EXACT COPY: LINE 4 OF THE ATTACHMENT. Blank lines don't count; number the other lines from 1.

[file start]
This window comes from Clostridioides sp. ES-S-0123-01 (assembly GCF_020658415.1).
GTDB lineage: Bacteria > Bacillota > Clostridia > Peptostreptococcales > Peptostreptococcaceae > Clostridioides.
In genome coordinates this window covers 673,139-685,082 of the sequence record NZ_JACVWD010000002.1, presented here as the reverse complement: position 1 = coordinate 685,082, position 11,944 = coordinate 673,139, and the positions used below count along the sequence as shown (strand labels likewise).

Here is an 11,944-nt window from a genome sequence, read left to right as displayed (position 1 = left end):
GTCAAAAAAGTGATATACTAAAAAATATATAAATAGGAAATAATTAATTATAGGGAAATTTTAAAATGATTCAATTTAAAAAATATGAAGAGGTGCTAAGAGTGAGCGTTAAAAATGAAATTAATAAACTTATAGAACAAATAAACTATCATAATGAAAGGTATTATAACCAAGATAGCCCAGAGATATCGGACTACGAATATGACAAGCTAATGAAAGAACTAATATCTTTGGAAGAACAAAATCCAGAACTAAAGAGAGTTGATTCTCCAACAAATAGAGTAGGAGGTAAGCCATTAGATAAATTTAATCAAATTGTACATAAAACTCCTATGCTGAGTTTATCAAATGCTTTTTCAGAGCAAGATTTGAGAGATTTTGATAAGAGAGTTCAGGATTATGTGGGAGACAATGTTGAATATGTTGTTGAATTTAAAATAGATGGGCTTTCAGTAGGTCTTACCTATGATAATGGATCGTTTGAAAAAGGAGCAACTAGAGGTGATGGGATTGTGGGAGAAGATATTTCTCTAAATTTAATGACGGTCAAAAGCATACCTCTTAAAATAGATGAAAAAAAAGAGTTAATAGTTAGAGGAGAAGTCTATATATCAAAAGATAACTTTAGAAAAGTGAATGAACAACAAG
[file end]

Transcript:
Here is an 11,944-nt window from a genome sequence, read left to right as displayed (position 1 = left end):